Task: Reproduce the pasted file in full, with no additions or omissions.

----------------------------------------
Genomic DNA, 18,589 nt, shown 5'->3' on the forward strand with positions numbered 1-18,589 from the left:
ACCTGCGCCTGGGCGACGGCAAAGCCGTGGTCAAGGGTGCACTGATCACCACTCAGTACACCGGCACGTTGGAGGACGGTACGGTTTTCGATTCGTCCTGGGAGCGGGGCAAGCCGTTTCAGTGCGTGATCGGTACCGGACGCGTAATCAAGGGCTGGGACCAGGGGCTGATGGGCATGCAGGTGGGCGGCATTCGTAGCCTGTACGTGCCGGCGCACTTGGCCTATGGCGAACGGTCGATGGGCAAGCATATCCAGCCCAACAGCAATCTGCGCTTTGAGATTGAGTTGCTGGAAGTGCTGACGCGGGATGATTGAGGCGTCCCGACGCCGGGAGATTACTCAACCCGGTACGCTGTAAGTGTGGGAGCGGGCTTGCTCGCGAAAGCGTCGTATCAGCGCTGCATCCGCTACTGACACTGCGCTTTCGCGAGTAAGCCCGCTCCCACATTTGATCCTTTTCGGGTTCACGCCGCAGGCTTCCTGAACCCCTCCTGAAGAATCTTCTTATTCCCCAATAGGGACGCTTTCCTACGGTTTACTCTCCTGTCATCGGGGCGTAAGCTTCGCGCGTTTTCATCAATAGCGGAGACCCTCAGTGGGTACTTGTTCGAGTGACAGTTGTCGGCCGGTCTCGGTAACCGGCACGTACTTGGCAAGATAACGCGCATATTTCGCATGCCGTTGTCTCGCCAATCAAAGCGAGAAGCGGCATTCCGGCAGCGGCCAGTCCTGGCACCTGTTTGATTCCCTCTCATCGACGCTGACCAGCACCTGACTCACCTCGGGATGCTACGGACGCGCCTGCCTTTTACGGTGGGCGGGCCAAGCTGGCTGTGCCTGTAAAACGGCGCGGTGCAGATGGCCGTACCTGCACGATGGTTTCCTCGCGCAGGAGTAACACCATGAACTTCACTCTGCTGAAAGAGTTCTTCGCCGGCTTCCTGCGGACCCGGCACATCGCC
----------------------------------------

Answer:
Genomic DNA, 18,589 nt, shown 5'->3' on the forward strand with positions numbered 1-18,589 from the left:
ACCTGCGCCTGGGCGACGGCAAAGCCGTGGTCAAGGGTGCACTGATCACCACTCAGTACACCGGCACGTTGGAGGACGGTACGGTTTTCGATTCGTCCTGGGAGCGGGGCAAGCCGTTTCAGTGCGTGATCGGTACCGGACGCGTAATCAAGGGCTGGGACCAGGGGCTGATGGGCATGCAGGTGGGCGGCATTCGTAGCCTGTACGTGCCGGCGCACTTGGCCTATGGCGAACGGTCGATGGGCAAGCATATCCAGCCCAACAGCAATCTGCGCTTTGAGATTGAGTTGCTGGAAGTGCTGACGCGGGATGATTGAGGCGTCCCGACGCCGGGAGATTACTCAACCCGGTACGCTGTAAGTGTGGGAGCGGGCTTGCTCGCGAAAGCGTCGTATCAGCGCTGCATCCGCTACTGACACTGCGCTTTCGCGAGTAAGCCCGCTCCCACATTTGATCCTTTTCGGGTTCACGCCGCAGGCTTCCTGAACCCCTCCTGAAGAATCTTCTTATTCCCCAATAGGGACGCTTTCCTACGGTTTACTCTCCTGTCATCGGGGCGTAAGCTTCGCGCGTTTTCATCAATAGCGGAGACCCTCAGTGGGTACTTGTTCGAGTGACAGTTGTCGGCCGGTCTCGGTAACCGGCACGTACTTGGCAAGATAACGCGCATATTTCGCATGCCGTTGTCTCGCCAATCAAAGCGAGAAGCGGCATTCCGGCAGCGGCCAGTCCTGGCACCTGTTTGATTCCCTCTCATCGACGCTGACCAGCACCTGACTCACCTCGGGATGCTACGGACGCGCCTGCCTTTTACGGTGGGCGGGCCAAGCTGGCTGTGCCTGTAAAACGGCGCGGTGCAGATGGCCGTACCTGCACGATGGTTTCCTCGCGCAGGAGTAACACCATGAACTTCACTCTGCTGAAAGAGTTCTTCGCCGGCTTCCTGCGGACCCGGCACATCGCC